Huawei is seeking approval from authorities to acquire licensed digital payment provider Xunlian Zhifu, Chinese media reported.
Why it matters: The telecommunications giant is the latest of China’s big tech firms to expand into the digital payment industry, just as regulators are trying to break Ant Group and Tencent’s duopoly in the market with new antitrust laws.
Staffing: In addition to acquiring the Shenzhen-based licensed payment provider, Huawei is recruiting a “large number” of digital payment-related positions, such as deposit management, clearance, and bank cooperation, Chinese media reported on Sunday citing anonymous sources.
The acquisition: Founded in 2013 by Huawei’s competitor ZTE, Xunlian Zhifu was issued a nationwide online payment license in 2014. ZTE sold 90% of its stake in the payment provider to a Shanghai-based holding company in 2016.
- Huawei has operated Huawei Pay, a payment service that uses Near Field Communication and has been built into its smartphones since 2016. But bank card provider China UnionPay is responsible for transaction processing.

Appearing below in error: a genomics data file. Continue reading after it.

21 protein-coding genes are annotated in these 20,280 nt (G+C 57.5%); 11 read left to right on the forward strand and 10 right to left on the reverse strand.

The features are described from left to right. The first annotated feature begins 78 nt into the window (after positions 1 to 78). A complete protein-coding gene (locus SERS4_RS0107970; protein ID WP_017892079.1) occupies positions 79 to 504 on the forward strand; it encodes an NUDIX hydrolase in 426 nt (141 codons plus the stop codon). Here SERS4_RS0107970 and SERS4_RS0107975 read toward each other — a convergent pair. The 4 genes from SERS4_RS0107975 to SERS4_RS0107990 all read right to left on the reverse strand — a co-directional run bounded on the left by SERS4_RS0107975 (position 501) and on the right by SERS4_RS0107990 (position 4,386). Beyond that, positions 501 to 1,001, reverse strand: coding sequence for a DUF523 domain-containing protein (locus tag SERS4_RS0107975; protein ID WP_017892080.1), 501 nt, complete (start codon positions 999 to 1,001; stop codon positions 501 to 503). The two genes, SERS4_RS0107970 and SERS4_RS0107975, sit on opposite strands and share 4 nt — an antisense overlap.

Antitrust: Regulators have ramped up anti-monopoly regulation in the last few months, following the suspension in November of Ant Group’s mega dual listing.
- Ant Group accounted for 55.6% of China’s digital payment market and Tencent for 38.8% as of June 30, 2020, according to market research firm iResearch.
- The two companies fulfill the criteria of a duopoly in the third-party payment sector, according to a a draft regulatory definition released in late January.
New entrants: Several internet companies bought licensed digital payment operators in 2020, including Pinduoduo in January, and Bytedance and Trip.com in September.
- Bytedance launched an in-app payment tool in domestic short video app Douyin in January. The TikTok operator also launched a lending app in 2019.